Exam 1 Study Guide
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This 16 page Study Guide was uploaded by Jamie Douglas on Thursday September 22, 2016. The Study Guide belongs to 4365-03 at Baylor University taught by Dr. William Reichenstein in Fall 2016. Since its upload, it has received 92 views. For similar materials see Investment Analysis in Finance at Baylor University.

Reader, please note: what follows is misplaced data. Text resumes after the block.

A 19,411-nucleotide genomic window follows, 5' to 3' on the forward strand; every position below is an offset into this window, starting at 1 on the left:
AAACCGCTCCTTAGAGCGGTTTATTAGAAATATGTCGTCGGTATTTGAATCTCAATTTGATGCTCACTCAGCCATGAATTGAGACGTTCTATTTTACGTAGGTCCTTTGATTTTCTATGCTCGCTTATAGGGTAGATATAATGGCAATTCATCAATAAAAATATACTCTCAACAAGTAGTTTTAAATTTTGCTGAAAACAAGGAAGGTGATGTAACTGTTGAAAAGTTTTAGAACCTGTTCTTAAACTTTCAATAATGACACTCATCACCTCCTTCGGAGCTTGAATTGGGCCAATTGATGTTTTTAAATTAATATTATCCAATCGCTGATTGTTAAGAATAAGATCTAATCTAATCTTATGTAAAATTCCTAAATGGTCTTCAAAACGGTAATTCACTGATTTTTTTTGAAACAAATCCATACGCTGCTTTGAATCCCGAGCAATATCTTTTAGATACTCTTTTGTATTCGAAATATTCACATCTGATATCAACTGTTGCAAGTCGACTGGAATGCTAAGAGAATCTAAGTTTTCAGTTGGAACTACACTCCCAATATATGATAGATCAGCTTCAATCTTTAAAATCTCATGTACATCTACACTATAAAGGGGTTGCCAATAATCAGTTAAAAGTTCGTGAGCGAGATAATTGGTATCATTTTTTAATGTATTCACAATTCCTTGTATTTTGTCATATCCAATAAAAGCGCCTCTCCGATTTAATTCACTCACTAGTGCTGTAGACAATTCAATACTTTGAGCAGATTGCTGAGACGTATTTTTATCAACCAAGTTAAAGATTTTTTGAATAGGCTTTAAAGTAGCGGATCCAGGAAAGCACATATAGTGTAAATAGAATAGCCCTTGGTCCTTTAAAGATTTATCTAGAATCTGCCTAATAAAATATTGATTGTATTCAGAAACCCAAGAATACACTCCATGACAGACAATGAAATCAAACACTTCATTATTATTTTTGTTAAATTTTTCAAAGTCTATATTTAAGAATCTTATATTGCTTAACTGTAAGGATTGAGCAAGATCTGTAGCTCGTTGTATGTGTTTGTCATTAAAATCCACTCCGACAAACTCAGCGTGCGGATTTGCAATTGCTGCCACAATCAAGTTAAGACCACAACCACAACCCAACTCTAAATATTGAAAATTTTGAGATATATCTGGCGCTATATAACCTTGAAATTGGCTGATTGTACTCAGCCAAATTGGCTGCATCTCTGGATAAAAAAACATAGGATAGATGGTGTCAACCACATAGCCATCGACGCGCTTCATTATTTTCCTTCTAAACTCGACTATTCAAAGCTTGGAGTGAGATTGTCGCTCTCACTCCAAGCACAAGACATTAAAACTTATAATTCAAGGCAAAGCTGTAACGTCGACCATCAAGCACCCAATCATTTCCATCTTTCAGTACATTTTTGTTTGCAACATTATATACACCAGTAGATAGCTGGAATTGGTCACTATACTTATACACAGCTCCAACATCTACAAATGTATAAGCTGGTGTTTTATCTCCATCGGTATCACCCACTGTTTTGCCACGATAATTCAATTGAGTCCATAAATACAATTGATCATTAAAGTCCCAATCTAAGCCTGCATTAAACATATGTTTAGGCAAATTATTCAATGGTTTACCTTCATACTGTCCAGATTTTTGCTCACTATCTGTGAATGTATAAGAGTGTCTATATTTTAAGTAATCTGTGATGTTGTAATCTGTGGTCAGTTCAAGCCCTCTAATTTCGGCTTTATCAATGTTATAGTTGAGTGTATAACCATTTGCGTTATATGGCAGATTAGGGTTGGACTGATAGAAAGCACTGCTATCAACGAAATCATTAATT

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Quizlet for Exam 1: https://quizlet.com/_2jf0e1 Topics for Exam 1 Class Review: ● 13 true false (13 problems (one of them has 4 parts; all have multiple parts) total) ● HW for #11 for Taxes WILL BE ON THE EXAM (1 QUESTION with 4 PARTS) ○ State 3 investment implication s of the Markowitz efficient frontier ● Ex. if markets are semi strong efficient than ● Calculating efficient frontier ○ Expected return of each asset class ○ Standard deviation of each asset class ○ Correlation coefficient between each pair of asset classes ● Everyone should want to be on the efficient frontier ○ Be able to state 3 or 4 of Markowetz ● State 3 investment implications ● Return to U.S. investor …. ● Missing Large CAP / Mid CAP/ and Small CAP ● Active and Passive investor 1. Be able to calculate the arithmetic mean return and geometric mean return. AM = [(HPY) + (HPY) + (HPY)] / Years = ____% GM = [(HPR) + (HPR) + (HPR)] / ^ (1/Year) 1 ● The geometric mean is a better measure of longrun return because it indicates the ending wealth. ● Standard deviation is a measure of risk. ● Nominal riskfree rate (NRFR) approximately equals the real risk free rate (RRFR) + expected inflation: NRFR = RRFR + E[inflation]. ● Required return on security i, RR = NRi + B (K NRiR)m where B is the i security's beta, (K m NRFR) is the required rate of return on the market less NRFR and is also called the equity risk premium or market risk premium. ● A change in the asset’s systematic risk (i.e., beta) causes a move along Security Market Line (SML): ○ SML: shows the relationship between risk and return for all risky assets in the capital market at a given time. ● An increase in equity risk premium causes an increase in the slope of the SML. ● An increase in real RFR or expected inflation increases the NRFR and thus causes a parallel upward shift in the SML. 2. Ch 7: Markowitz Portfolio Theory. ● What do we mean by a dominated portfolio? ○ The efficient frontier is the set of dominant portfolio. ○ Assuming numerous assets and a multitude of combination curves, the efficient frontier is the envelope curve that encompasses all of the best combinations. It defines the set of portfolios that has the highest expected return for each given level of risk or the minimum risk for each given level of return. From this set of dominant portfolios, investors select the one that lies at the point of tangency between the efficient frontier and their highest utility curve. Because risk–return utility functions differ, the point of tangency and, therefore, the portfolio choice will differ among investors. ● Standard deviation (SD) of portfolio is seldom the weightedaverage of SD of individual assets. Covariance or correlation of returns between assets must also be considered. ● What does a correlation coefficient r of 1.0 mean? What does r = 1.0 mean? What does r = 0 mean? ( r=0 means you remove the risk ) ○ A value of +1 indicates a perfect positive linear relationship between Ri and Rj, meaning the returns for the two assets move together in a completely linear manner. A value of −1 indicates a perfect negative relationship between the two return indexes, so that when one asset’s rate of return is above its mean, the other asset’s rate of return will be below its mean by a comparable amount. ● A correlation coefficient of 0.5 means that 0.5 or 25% of the variance of one asset’s returns can be explained by the variance of the other asset’s returns. (.25 moving together, other .75 moving) ● Know Exhibit 7.13 p. 197, that is, given two assets and their correlation be able to approximately graph the feasible portfolios. ● What information is needed to calculate the efficient frontier of a set of asset classes? ○ Expected return of each asset class and standard deviation of each asset class and correlation coefficient between each pair of asset classes. ○ Chapter 1 homework #3 ● Capital markets prospects determine the efficient frontier, while the investor’s risk tolerance determines the best point on that frontier. You will not have to calculate a standard deviation of a portfolio. Markowitz says a good portfolio requires more than a collection of quality assets. (if returns are highly correlated they move up and down together) **You also want to combine assets whose returns are not highly correlated. ** ○ Be able to do HW questions and problems. 3. Ch 6, pp. 150152, 171176: Why should financial markets be efficient? ● Security prices adjust rapidly to the infusion of new information…. Security prices fully reflect all available information ● A large number of profitmaximizing participants analyze and value securities ● New information regarding securities comes to the market in a random fashion ● The buy and sell decisions of those profitmaximizing investors cause security prices to adjust rapidly to reflect the effect of new information What information is considered in tests of weak, semistrong and strongform efficient markets hypothesis (EMH)? ● Weakform tests examine the usefulness of ○ a) technical analysis (a.k.a., chartists including 65 day moving averages in WSJ) ○ b) price momentum strategies ( don’t need to explain this for test purposes). ● Semistrong ○ Security prices adjust rapidly to the release of all public information; that is, current security prices fully reflect all public information. ● Strong ○ The strongform EMH contends that stock prices fully reflect all information from public and private sources. This means that no group of investors has monopolistic access to information relevant to the formation of prices. Is technical analysis consistent with weakform EMH? ● No, weakform EHM assumes that current stock prices fully reflect all past security market information, including the historical sequence of prices, rates of return, trading volume data, and other marketgenerated information …. Also implying that past rates of return and other historical market data should have no relationship with future rates of return (pattern of the past shouldn’t be able to determine the future) ● Technical analysis believes that stocks prices move in trends that persist ○ Technicians believe that when new information comes to the market, it is not immediately available to everyone but it typically disseminated from the informed professional to the aggressive investing public and then to the bulk of investors ( can’t use public information to beat the market) ( should be very hard to find under valued securities) ○ EMH indicates that Technical Analysis should be of no value What does EMH say about efficiency of fundamental analysis (172174)? Fundamental analysts believe that, at any time, there is a basic intrinsic value for the aggregate stock market, various industries, or individual securities and that these values depend on underlying economic factors. An investor who can do a superior job of estimating intrinsic value can consistently make superior market timing decisions or acquire undervalued securities and generate aboveaverage returns. Fundamental analysis involves aggregate market analysis, industry analysis, company analysis, and portfolio management. How should you manage a client’s portfolio if you do not have access to superior analysts (or if markets are perfectly efficient), p. 175 hw question on this page ( they give 5 reasons)? 1. Determine and quantify your risk preference 2. Construct the appropriate risk portfolio by dividing the total portfolio between riskfree assets and a risky asset portfolio ( welldiversified portfolio) 3. Maintain the specified risk level by rebalancing when necessary 4. Minimize total transaction costs What is the rationale of index funds and Exchange Traded Funds (ETFs) if investment markets are efficient, p.175176? ● If you lack superior analysts to manage your portfolio than your investments should be measured passively to match the performance of the market ○ This response has increased a demand.. Leading institutions to introduce an Index fund ; which is a security portfolio designed to duplicate the composition, and performance of a selected market index series. Attempt to emulate the bondmarket indexes (Chapter 5) ○ Index and ETFs are less costly in terms of research and commissions, and, they generally provide the same or better performance than the majority of active portfolio managers 4. Ch. 3: Global diversification and other topics. ● Return for a U.S. investor in Japanese stocks is approximately equal to return to Japanese investor+ re urn (appreciation) on the Japanese yen. . ○ (if you are living in japan and you invest you’ll get a negative return. If you are living in the united states and invest in japan stock, you’ll have a positive return. (international stocks are riskier because of the currency volatility) ● Based on Exhibit 3.5 (p. 69), some global (i.e., U.S. and foreign) bond portfolios produced a lower risk than a U.S. bond portfolio despite the larger volatility of foreign bonds. ● Explain how a global bond portfolio can be less risky than a U.S bond portfolio. ○ Investors should create diversified global bond portfolios to reduce the variability of the returns over time. Proper diversifications reduces the variability ( our measure of risk) of the portfolio because alternative investments have different patterns of returns over time. Specifically, when the rates of return on some investments are negative or below average, potentially other investments in the portfolio will be experiencing aboveaverage rates of return. Therefore, if a portfolio is properly diversified, it should provide a more stable rate of return for the total portfolio. ● What is the economic lesson of Exhibit 3.7, p.71? **Global ● To have successful diversification, an investor should combine investments with low positive or negative correlations between rates of return. An analysis of the correlation between rates of return on U.S. and foreign bonds and stocks indicated a consistent pattern of relatively low positive correlations. Therefore, the existence of similar rates of return on foreign securities combined with low correlation coefficients indicates that adding foreign stocks and bonds to a U.S. portfolio will almost certainly reduce the risk of the portfolio and can possibly increase its average return. ● In Exhibit 3.10 on p. 86, what are the approximate correlation coefficients between S&P 500 (apparently mislabeled “Wilshire 5000 S&P Cap Weighted”) and, respectively, most international stock indices, U.S. highgrade bonds, REITs, commodities, and cash? ○ S&P 500, international stock indices: not highly correlated ( know the correlation value) ( for international it’s about .6) ○ S&P 500, U.S. highgrade bonds: highly correlated( know the correlation value) (it’s about .2) ○ S&P 500, REIT, commodities, cash: not highly correlated( know the correlation value) (REITs is about .255, cash is about zero) ● What is an American Depository Receipt (see p. 77)? ○ Two ways to acquire an international equity exposure: ■ 1) are to buy ADRs or invest in an international ■ 2) or global stock fund U.S and international together) stock funds. (He said) ○ These are certificates of ownership issued by a U.S. bank that represent indirect ownership of a certain number of shares of a specific foreign firm on deposit in a bank in the firm’s home country. ADRs are a convenient way to own foreign shares because the investor buys and sells them in U.S. dollars and receives all dividends in U.S. dollars. Therefore, the price and returns reflect both the domestic returns for the stock and the exchange rate effect. ● Global Investment Choices, selective comments: What is the key difference between taxexempt municipal bonds and corporate bonds? ○ Taxexempt status affects the valuation of taxable versus nontaxable bonds. Although you could adjust each present value equation for the tax effects, it is not necessary for our purposes. ● The interest on the muni bonds is tax free at the federal level vs. Corporate bonds interest is taxed at federal level ● What type of assets does each of the following mutual funds invest in: money market, bond, equity, balanced? ○ MM: treasury bills and commercial paper (veryshort term debt) ○ Bond: bonds, ○ Equity: Stocks ○ Balanced: stock and bonds mixed 50/50 (both) ● What is a real estate investment trust or REIT (pronounced reet)? ○ A real estate investment trust (REIT) is an investment fund designed to invest in various real estate properties. It is similar to a stock or bond mutual fund, except that the money provided by the investors is invested in property and buildings rather than in stocks and bonds.(mainly shopping centers and office building, buying investment properties) ( income producing properties) ○ Historically, the correlation coefficient between REIT returns and U.S. stock returns has been about 0.55. ( along the line of correlation coefficient of international stocks) Some investors consider REITs as stocks, while other view REITs as a separate asset class. ○ Be able to do HW questions and problems.?? Which homework 5. Ch 16, p. 580582. Distinguish between strategic asset allocation (SAA) and tactical asset allocation (TAA). ● SAA is the longrun normal portfolio. ● TAA deviate from the asset allocation, ○ Used to determine the longterm policy asset weights in a portfolio ○ Constantmix asset allocation with periodic rebalancing to adjust the portfolio to the specified asset weights ● Someone who believes relative returns cannot be predicted (that is, TAA cannot add value) and has a stable risk tolerance should follow a fixedweight strategy with periodic rebalancing. ● A fixedweight strategy is a contrarian strategy by its nature in that you must sell the better performing asset class(es) and move funds to the poorer performing asset class(es). Already contrarian… selling the better performing asset and moving into the poorer performing asset. ( if bonds are doing well, sell the bonds and move into the worst performing asset, stocks) ( if stocks are moving well and bonds are doing poorly, move into bonds) T/F Question ● TAA; adjusts the asset class mix in the portfolio to take advantage of changing market conditions ○ These adjustments are driven solely by perceived changes in the relative values of the various asset classes; the investor’s risk tolerance and investment constraints are summed to be constant over time ○ TAA is an inherently contrarian method of investing ● In practice, someone following a tactical asset allocation strategy is usually even more contrarian than someone following a fixedweight strategy. ○ For example, TAA usually advocates a higherthannormal stock allocation after a severe bear market like 2008, and lowerthannormal stock allocations after almost six years of strong returns as in December 2014. 6. Book KISS: Ch 1. List four factors that people can control that influence their level of retirement wealth. Savings decisions: 1. The amount you save each year 2. The timing of your savings Investment decisions: 3. The asset allocation decision 4. Investment costs, including taxes on investment returns (expenses including taxes) What are the five steps in the investment management process? 1. Decide what asset classes you with to invest in 2. Select your longrun normal or strategic asset allocation 3. Determine your target asset allocation, which may deviate from the strategic allocation due to current market prospects 4. Select mutual funds. Within each asset class, pick one or more mutual funds 5. Rebalance periodically (page 175 of text shows hw question on this) 7. Book KISS: Ch 2. Lessons in Modern Investment Management. There are two major parts to this chapter, Modern Portfolio Theory and Efficient Markets Theory. MPT (a.k.a., Markowitz’s efficient frontier) presents the riskreturn tradeoff between stocks and bonds for 19872002. The chapter presents eight lessons from this period. State four of them. ● A good portfolio combines assets with returns that do not vary closely together ● Investors should be concerned with overall portfolio risk, and not the risk of specific asset classes when held alone ● There are tremendous diversification benefits to mixing asset classes within a portfolio, especially if their returns do not vary closely together ● A small exposure to a volatile asset class may not increase the risk of the portfolio, especially if its returns do not vary closely with the returns of the other assets Be able to define the efficient frontier in exact terms. ● Efficient Frontier: The set of portfolios that has the maximum rate of return for every given level of risk or the minimum risk for every potential rate of return. Lowest expected return to the highest expected portfolio ** Efficient Markets Theory: Be able to discuss four major investment implications of semistrong form of market efficiency. 1. Securities should be fairly valued 2. It is difficult to add value through security selection 3. No mutual fund should be able to consistently beat its benchmark portfolio 4. In a perfectly efficient market, the ideal U.S. stock portfolio should be a market value weighted index of the entire U.S. stock market 5. If markets were perfectly efficient then investors should follow the fivestep investment management process but, when it comes to security or mutual fund selection, they should buy and hold lowcost index funds. This would allows them to cut out middlemen retail brokers, financial planners, etc. and minimize investment costs. 8. Book KISS: Ch 4 Asset Classes, Investment Styles, and Benchmark Portfolios. What is meant by a mutual fund’s investment style? ● Indicates the types of securities it invests in ● Two ways to determine the investment style 1. Look at the fund’s Morningstar Report 2. Look at the fund’s benchmark portfolio 3. Reread the prospectus What is meant by a fund’s benchmark portfolio? ● Benchmark portfolio: the portfolio whose return it is trying to meet or beat, the benchmark portfolio usually provides a good indication of the fund’s investment style Know what factors are on the two dimensions of Morningstar’s 3x3 equity style box. ● Duration and Quality Know what factors are on the two dimensions of the fixedincome style box. ● Duration is either shortterm, intermediateterm, or longterm ○ It measures the bond fund’s price sensitivity to changes in interest rates ● Quality is based on average bond rating and reflects default or credit risk as assessed by Moody’s: Highgrade (Aaa) Mediumgrade ( A or Baa) Lowgrade (below Bbb) … also called junk bonds or highyield bonds, have higher yields to reflect their higher credit risk Know the breadth of holdings and styles of the major US stock indexes including S&P 500, Dow Jones Wilshire 4500 and 5000, and Russell 1000, Russell 2000, and Russell 3000 indexes (e.g., Figs 4.3 through 4.5). be able to explain these. He could ask: Give me a measure of the total U.S stock market: Russell 3000 and Dow Jones wilshire 5000 *Wilshire 4500 is everything but the S&P 500* S&P 500 large cap and some midcap Russell 1000 large cap and midcap Russell 3000 large, mid and smallcap Russell 2000 small cap According to the author, what are the four major broad asset classes? 1. Stocks or equities (U.S and International) 2. Fixed Income or bonds (U.S and International) 3. Money market or cash equivalents 4. Real estate or other tangible assets Does the chapter recommend international stock diversification for all investors from students through their grandmothers? ● Yes, Incorporating international stocks can be beneficial in someone’s portfolio however the percentage of international stocks you own will decrease as you get older (decrease risk because you won’t have enough time or money to recover any potential losses) ● For someone our age, should have about 3040% in international stocks ● For someone near retirement age, should have about 3040% even though their stock allocation is roughly 55% ● For someone around age 80, stock allocation is 2530%, should have about 3040% in international ( that would be around 10 international and 10 U.S) 9. Book KISS: Ch 6 Risk Tolerance. When we ask if someone is ready for retirement we consider her financial assets and others sources of retirement income that may include Social Security, company definedbenefit pensions, immediate annuities, and rental income among other things. That is, we consider the person’s extended portfolio. Someone’s appropriate asset allocation can depend upon these nonfinancial sources of cash flow in her extended portfolio. According to the author, would each of the following increase or decrease the recommended stock allocation of an individual’s financial portfolio? ● Job security Affects risk capacity since it means that the investment horizon may be shorter than planned (decrease) ● Availability of retirement income from company definedbenefit plans or immediate fixed Annuity (a.k.a., payout annuity) fixed payout annuity is like a bod in the investor’s extended portfolio. Everything else the same, someone who has a fixed annuity “bond” which is held outside the financial portfolio, has a larger risk capacity in the financial portfolio ● Liabilities including financing parents’ retirement and children’s education decrease, planned investment horizon is shortened What is human capital? ● Human capital is a measure of the economic value of an employee's skill set. This measure builds on the basic production input of labor measure where all labor is thought to be equal. ● Human capital is future wages Explain why the human capital literature suggests that a recent college graduate with bondlike human capital should invest 100% of her financial portfolio in stocks. ○ The safer the human capital , the more the financial portfolio should be invested in stocks ○ The more flexible the individual’s labor supply, the more the financial portfolio should be invested in stocks ○ Managing both human capital and financial capital; Financial capital all in stock, Human capital is all in bonds, as future wages Know the key implications of human capital literature. ● When humancapital is bondlike, young investors should invest more in stocks than older investors ● Everything else the same, at every age the safer the human capital, the more of the financial portfolio that should be invested in stocks; and ● The more flexible the individual’s labor supply (i.e. the more the individual is willing and able to substitute labor for leisure) the larger should be the allocation to stocks Distinguish between risk attitude and risk capacity. ● Risk attitude: willingness to bear risk ● Risk capacity: ability to bear With an immediate fixed annuity, a 70yearold retiree may exchange $100,000 for $800 a month for the rest of her life with payments stopping at her death. It is designed to reduce longevity risk, that is, the risk of outliving her resources. Know the difference between a definedbenefit plan and a definedcontribution plan, and who bears the investment risk in each plan. ● Definedbenefit plan ○ provides a specific payment amount by employer ○ Employer bear risk? ● Definedcontribution plan ○ funded by employee to invest in a retirement plan, employer contribute certain amount ○ Employee bear risk? 10. Target Date (a.k.a., Life Cycle) Funds material and HW: This material presents the recommended asset allocations by age at three families of mutual funds. State four investment implications that are imbedded in these model portfolios. That is, state four areas of broad agreement about the appropriate asset allocations at various ages, how the asset allocation should vary through time, etc. ● 90 percent socks, 3040 international, 50/55 stocks, internatinal 3040, ● Possible test questions: what’s wrong with this couple's investment portfolio ● Four investment implications ○ As age increases, stock allocation decreases ○ Consist of four broad asset classes ■ U.S. Stocks/ bonds ■ International stocks/bonds ○ Investors practices fixedweight strategy with periodic rebalancing ○ U.S. stock well deversified ■ value/ growth ■ small/ large ● Explain why target date funds are a better default option than a money market fund for individuals entering a company definedcontribution pension plan such as a 401(k). ○ Target date funds automatically reset the asset mix of stocks, bonds and cash equivalents in its portfolio according to a selected time frame that is appropriate for a particular investor ■ This is set to address key dates in the future (ie. retirement) ■ Allows investors to select a single fund to help them reach their retirement goals ■ Fund managers then rebalance the fund’s assets each year and keep its investments on track ○ Money market funds are generally short term (less than one year securities) investments that create a low risklow return ○ Used by investors as a “safe place” to easily invest accessible, cashequivalent assets” ● What is the approximate stockbond asset allocation for, respectively, a 23 yearold student, a new mid60s retiree, and an 80yearold grandmother? ○ 23 year: 90% stock (30 international) /10 bond ○ 60 year: 60% stock 40 bond ○ 80 year (most conservative): 30% stock(510%international stocks) 70 bond 11. Book KISS: Ch 12. Basics of Taxes and Investments. Savings Vehicles 1. First amount of savings should go to the 401(k) with matching contributions 2. The 2nd and 3rd choice between contributions to the nonmatched portion of the 401(k) or the Roth IRA depends upon the relationship between her tax rate before retirement, t, and the expected tax rate during retirement a. ** if the tax rate during retirement is expected to be below the tax rate before retirement, the nonmatched 401(k) should be her second choice of savings vehicle and the Roth IRA should be her third choice b. **if the tax rate in retirement is expected to be equal to or higher than the tax rate before retirement, the Roth IRA should be the second choice and the 401(k) should be the third 3. The fourth choice is between a taxable account and nonqualified taxdeferred annuity Know and be able to apply the ending wealth models for investments in taxable account, nonqualified taxdeferred annuity, Roth IRA, and 401(k) or any other tax deferred retirement account. ● Nonqualified taxdeferred annuity: investment of after tax funds, the returns grow tax deferred until withdrawn, and the deferred returns are taxed at withdrawal at the ordinary income tax rate ○ Nonqualified means the investment amount does not qualify as a deduction from that year’s taxable income ● Roth IRA: invests aftertax funds and the returns grow taxexempt (as long as the withdrawal occurs after she is at least 59 ½ and the Roth IRA has been in existence for at least five years ● Qualified retirement accounts: the original investment is made pre tax funds (that is, the original investment reduces taxable income), the funds grow taxdeferred, and withdrawals are taxable at ordinary income tax rates ● ** aftertax ending wealth values are the same as for the tax exempt Roth IRA Know the ending wealth models for four stock management styles when stocks are held in a taxable account. ● The stock management styles are those of a day trader, active investor, passive investor, and exempt investor. The article discusses two ways that the exempt investor can avoid ever paying capital gain taxes on an appreciated asset held in a taxable account. Step up in basis (market value) Book Kiss Chapter (Saving Vehicle Cpt 12 pg 19) State one of them. Be able to explain why, for someone in the 25% tax bracket, the appropriate comparison is between an initial investment of $4,000 in a 401(k) or $3,000 in any other savings vehicle. Be able to explain why the effective tax rate is zero for savings in a 401(k) when the tax rates in the contribution year and withdrawal year are the same. The 401(k) and Roth accounts are the two best savings vehicles when saving for retirement. You do not need to know contribution limits or anything about income tests. Given a marginal tax rate, select between a taxexempt municipal bond and a taxable bond, where the bonds are similar in all respects except taxation of interest. 12. “Two Key Concepts for Risk Management and Beyond” by Reichenstein, Horan, and Jennings. ● One key concept: A taxdeferred account (e.g., 401(k)) is like a partnership where the government owns t of tn partnership, where t is thn expected tax rate during retirement. Thus $1 of pretax funds in a 401(k) is like (1t n dollar of aftertax funds in a taxexempt Roth account because they both buy the same amount of goods and services in retirement. ● Given information as in Slide 8, be able to calculate an aftertax asset allocation. In particular, the aftertax value of each $1 in a 401(k) is (1tn . cording to the aftertax approach of calculating an asset allocation, the traditional approach tends to exaggerate the portfolio’s allocation to the dominant asset class in 401(k) and similar taxdeferred accounts. ● Given marginal tax rates this year and in retirement, be able to state whether you should save in a 401(k) or Roth 401(k). Ppt 15 ○ Roth pay tax, after tax. 401 save ○ This year tax rate and next year ○ If you expect a lower marginal tax rate in retirement then save in the TDA (401K), and vice versa ○ If you expect a lower marginal tax rate today and in retirement then there may be a slight preference for the Roth ■ Why? ● Tax diversification ● 17,500 saving in a roth is larger than 17,500 saving in a TDA(401K) ● Roth distributions do not affect taxation of Social Security or Medicare Part B premiums ● Given marginal tax rates this year and in retirement, be able to state whether a Roth conversion makes sense. Know what is meant by the term asset location? Ppt 16. ● Where do you locate assets? Most people have a 401K and a taxable account, asset location decision is the amount you decide to hold in each. ○ Roth conversion makes sense when the investor has a lower marginal tax rate today than in retirement. ○ Know calculations? 13. Hedge funds: pp 910914, and Reichenstein article. ( 36 points on hedge funds) What are some of the biases in reported average returns on hedge funds? State one of the biases and give a brief description of it: ● Survivorship bias a poor performing hedge fund is not reported making the returns earned by investors inaccurate … reports are exaggerated to only include those that performed well ( drops historic returns of the poor performing ones so you are only looking at returns on the high performing ones) we aren’t giving a right average, we are getting a biased sample. ● Nonreporting bias ● Questionablenumber bias ● Instanthistory bias A manager may begin several hedge funds, each one based on a different strategy with a small amount of the seed money in each. After a couple of years, the successful strategies will go public and their historical records are made public. The records of the unsuccessful strategies are not made public… the historical returns earned by the successful strategies are not returns earned by typical investors Know why Reichenstein thinks hedge funds tend to mess up the asset allocation decision? (2 reasons listed below) ● Cause investors to lose control of their asset allocation ( 3 examples: longshort market neutral) ● A typical hedge fund has a 2% annual expense ratio and takes 20% of profits as part of its expense arrangement. For each of the following, should an investment in the hedgefund strategy be considered cash, bonds, or stocks? a) Longshort market neutral Cash ( expected return is the riskfree rate; basically left with cash) b) longshort with futures overlay Stock